When Hollywood Comes Calling
One Colorado Waterpark’s Wave of Stardom
By Joann V. Saitta
Ext. Early Morning - Customer Service Kiosk
Jaffa, a Jamaican fellow in his early 20s, arrives at Water World, carrying a dusty cardboard box. There are a few workers milling about, setting up the park for opening. He passes Eddie, a 25-something grounds worker with Down's Syndrome.
EDDIE: (smiling, nodding) Jaffa.
They do a hand-slap maneuver that they obviously have worked out some time in the past. JAFFA proceeds up to the Customer Relations Kiosk, plops the box on the counter, and enters the kiosk…
And thus begins the new feature film The Surfer King, shot on location last summer at Hyland Hills Water World in Federal Heights, Colo. The 64-acre waterpark became not only a movie set but one of the stars of the PG-13 flick, which includes actors Alan Thicke (Growing Pains), Cerina Vincent (Power Rangers Lost Galaxy), Lindsay Wagner (The Bionic Woman) and Keri Lynn Pratt (Fat Albert).
The romantic teen comedy centers on 15-year-old Robbie Zirpollo (played by Randy Wayne), a young surfer who moves to Colorado from Oceanside, Calif., with his mother after his father took his secretary—and the family's savings—to Mexico. A surfer all his life, Robbie gets a summer job at the closest thing to the ocean in the Rocky Mountains he could find: Water World. The film follows the laughter, loves and lessons of Robbie and the many other diverse characters who work in, hang out at and are associated with Water World throughout one summer.
The 27-year-old waterpark was the inspiration for the screenplay—many of the humorous moments in the film are based on actual events that occurred at the park, which is located just outside Denver—because the writer's two sons both worked at Water World for eight seasons.
Water World was approached in late 2003 by Movin' Picture Studios, LLC, a local producer and distributor of theatrical films, and IMS Productions, a Colorado company with more than 30 years of award-winning experience with film production, about the movie project. After plenty of back-and-forth discussion about the feasibility of such an endeavor, an operations document was born detailing who, what, where, when and how filming would take place.
"We were so thrilled to have Water World fully on board with us throughout the filming," says Bernard Murray, writer and director of The Surfer King and founder, vice president and creative director of Movin' Pictures Studios. "Because of that we were able to make the film right here in beautiful Colorado, in an amazing waterpark."
Principal filming/photography on The Surfer King began Aug. 9. Four 40-foot trailers were strategically placed away from the crowds at the end of Water World's 1-million-gallon wave pool, Thunder Bay, a location that would soon become known as "base camp." Wardrobe, make-up, cast food and refreshments, and usually the director, could be found there.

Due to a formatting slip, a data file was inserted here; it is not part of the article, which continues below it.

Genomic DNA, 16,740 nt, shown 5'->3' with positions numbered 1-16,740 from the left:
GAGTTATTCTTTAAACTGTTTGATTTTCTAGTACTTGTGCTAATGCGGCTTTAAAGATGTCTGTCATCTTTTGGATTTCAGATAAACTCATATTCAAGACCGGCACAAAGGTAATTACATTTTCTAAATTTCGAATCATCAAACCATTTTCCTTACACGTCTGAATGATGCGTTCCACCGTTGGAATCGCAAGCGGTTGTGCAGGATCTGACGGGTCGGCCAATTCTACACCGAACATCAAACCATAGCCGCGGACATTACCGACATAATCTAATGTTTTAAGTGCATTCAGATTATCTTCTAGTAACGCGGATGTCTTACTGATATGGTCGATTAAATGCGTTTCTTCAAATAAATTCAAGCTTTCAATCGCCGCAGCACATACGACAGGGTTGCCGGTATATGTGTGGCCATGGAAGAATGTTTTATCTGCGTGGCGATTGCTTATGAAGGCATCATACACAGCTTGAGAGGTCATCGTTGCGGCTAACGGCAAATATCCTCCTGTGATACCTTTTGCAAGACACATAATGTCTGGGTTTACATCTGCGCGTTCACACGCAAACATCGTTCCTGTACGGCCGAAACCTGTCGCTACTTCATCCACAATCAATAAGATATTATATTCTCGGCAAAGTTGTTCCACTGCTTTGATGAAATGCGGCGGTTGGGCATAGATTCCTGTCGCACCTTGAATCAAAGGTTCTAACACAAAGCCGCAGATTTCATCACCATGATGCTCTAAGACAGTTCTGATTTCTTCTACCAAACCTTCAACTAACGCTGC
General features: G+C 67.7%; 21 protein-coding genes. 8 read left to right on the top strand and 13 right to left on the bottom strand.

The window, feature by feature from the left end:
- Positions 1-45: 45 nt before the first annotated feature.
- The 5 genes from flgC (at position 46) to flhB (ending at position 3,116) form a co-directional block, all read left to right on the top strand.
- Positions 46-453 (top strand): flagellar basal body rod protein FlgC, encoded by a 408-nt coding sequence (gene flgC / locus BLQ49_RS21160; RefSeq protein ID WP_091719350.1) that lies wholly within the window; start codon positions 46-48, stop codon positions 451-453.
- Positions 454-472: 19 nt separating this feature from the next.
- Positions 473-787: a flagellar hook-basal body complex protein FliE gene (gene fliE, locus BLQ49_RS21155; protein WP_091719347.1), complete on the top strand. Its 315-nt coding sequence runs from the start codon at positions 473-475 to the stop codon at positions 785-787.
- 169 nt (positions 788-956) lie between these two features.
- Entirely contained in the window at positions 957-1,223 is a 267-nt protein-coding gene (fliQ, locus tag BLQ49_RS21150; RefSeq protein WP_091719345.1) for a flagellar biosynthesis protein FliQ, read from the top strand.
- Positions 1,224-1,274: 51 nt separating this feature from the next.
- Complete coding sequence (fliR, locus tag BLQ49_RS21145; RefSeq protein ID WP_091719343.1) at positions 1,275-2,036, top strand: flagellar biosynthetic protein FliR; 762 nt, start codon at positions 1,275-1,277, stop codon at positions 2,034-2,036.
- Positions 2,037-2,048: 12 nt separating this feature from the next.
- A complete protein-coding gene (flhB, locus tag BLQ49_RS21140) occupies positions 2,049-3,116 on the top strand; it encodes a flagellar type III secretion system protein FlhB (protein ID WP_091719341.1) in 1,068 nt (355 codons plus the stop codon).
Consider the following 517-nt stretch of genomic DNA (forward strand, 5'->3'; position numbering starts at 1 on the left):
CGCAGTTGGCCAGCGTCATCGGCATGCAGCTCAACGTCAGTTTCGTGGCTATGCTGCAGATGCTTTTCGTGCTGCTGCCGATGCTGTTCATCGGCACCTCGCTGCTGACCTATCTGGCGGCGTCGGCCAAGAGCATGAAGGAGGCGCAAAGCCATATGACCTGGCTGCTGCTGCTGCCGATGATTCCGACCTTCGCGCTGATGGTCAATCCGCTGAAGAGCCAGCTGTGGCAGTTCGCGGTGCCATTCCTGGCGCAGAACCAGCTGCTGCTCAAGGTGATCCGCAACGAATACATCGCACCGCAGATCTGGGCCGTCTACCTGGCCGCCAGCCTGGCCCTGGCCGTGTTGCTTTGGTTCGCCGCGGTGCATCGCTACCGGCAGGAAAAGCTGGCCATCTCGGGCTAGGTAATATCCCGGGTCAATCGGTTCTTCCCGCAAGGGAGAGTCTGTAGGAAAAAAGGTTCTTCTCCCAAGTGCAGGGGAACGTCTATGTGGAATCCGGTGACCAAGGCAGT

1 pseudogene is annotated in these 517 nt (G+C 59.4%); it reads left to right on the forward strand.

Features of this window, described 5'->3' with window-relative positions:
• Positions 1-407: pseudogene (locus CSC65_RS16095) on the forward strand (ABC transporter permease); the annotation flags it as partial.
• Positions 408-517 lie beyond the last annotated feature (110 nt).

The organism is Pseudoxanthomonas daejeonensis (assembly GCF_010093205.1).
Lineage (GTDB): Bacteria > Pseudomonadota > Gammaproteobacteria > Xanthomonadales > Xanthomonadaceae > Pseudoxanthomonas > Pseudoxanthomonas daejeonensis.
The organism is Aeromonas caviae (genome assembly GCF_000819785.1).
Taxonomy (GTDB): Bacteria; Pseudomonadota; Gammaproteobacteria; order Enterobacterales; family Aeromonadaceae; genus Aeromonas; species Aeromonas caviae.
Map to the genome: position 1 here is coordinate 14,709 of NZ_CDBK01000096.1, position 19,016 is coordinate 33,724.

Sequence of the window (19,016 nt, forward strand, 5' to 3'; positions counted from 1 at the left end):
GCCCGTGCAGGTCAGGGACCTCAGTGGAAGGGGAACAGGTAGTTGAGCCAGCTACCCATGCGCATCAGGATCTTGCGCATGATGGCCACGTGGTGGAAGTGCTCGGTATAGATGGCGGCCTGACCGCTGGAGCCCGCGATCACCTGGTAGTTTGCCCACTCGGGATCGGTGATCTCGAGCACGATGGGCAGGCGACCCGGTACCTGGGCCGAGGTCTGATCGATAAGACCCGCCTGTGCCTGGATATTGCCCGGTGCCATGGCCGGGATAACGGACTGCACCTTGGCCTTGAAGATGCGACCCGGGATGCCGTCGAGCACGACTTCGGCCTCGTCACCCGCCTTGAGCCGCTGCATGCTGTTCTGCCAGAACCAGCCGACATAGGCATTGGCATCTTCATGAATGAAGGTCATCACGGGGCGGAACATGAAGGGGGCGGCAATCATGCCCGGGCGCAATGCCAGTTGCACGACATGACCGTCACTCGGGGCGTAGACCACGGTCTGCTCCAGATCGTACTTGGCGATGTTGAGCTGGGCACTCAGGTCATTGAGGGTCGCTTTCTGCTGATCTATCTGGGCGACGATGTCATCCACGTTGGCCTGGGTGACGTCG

Much of the filming took place before the park opened, and after the park closed in the evenings so as not to interfere with guests' enjoyment of the 42 rides.
Hundreds of extra roles for teens, adults and children of all backgrounds, actors and non-actors alike, were cast locally through auditions at Water World earlier in the summer. Audition dates were carefully planned to coincide with in-park events, and literally hundreds of acting hopefuls showed up each time. Apart from park admission for sessions at Water World, there was no cost to audition and an "Audition Numbers/Time" system was set up so those auditioning could still enjoy the park with minimal wait to audition.
A surfing competition held at "The Wave," the park's dual ocean wave simulator attraction, yielded substantial speaking parts for three elated park regulars. Twenty-one of the 32 speaking parts were cast locally, including the role of a character named Eddie, who, in the movie, works on the grounds crew at Water World. The character has Down's Syndrome and as such, an actor with Down's Syndrome was cast to play the part. Additionally, the director tapped a few of the park's staff for small, non-speaking roles.
Locals wanting behind-the-scenes experience in real-life movie production applied for crew positions including grips, production assistants and interns.
Filming concluded Sept. 3. The big-screen production is expected to ultimately infuse $5 million into the local economy, while giving hundreds of local park visitors the opportunity to see themselves on the silver screen.
"This was the first movie project in Water World's history," says Greg Mastriona, the waterpark's executive director. "It means so much for this community and the region as a whole that Bernie chose to make The Surfer King here at home because it gave so many locals the opportunity to participate in the making of a big-screen production."
FOR MORE INFORMATION
Hyland Hills Water World: www.waterworldcolorado.com
The Surfer King: www.TheSurferKing.com
Joann Saitta is the media representative and communications director for Hyland Hills Park and Recreation District where summer 2005 will mark her eighth season at the 27-year-old waterpark. She can be reached at firstname.lastname@example.org. You also can catch her Tinseltown debut in The Surfer King.
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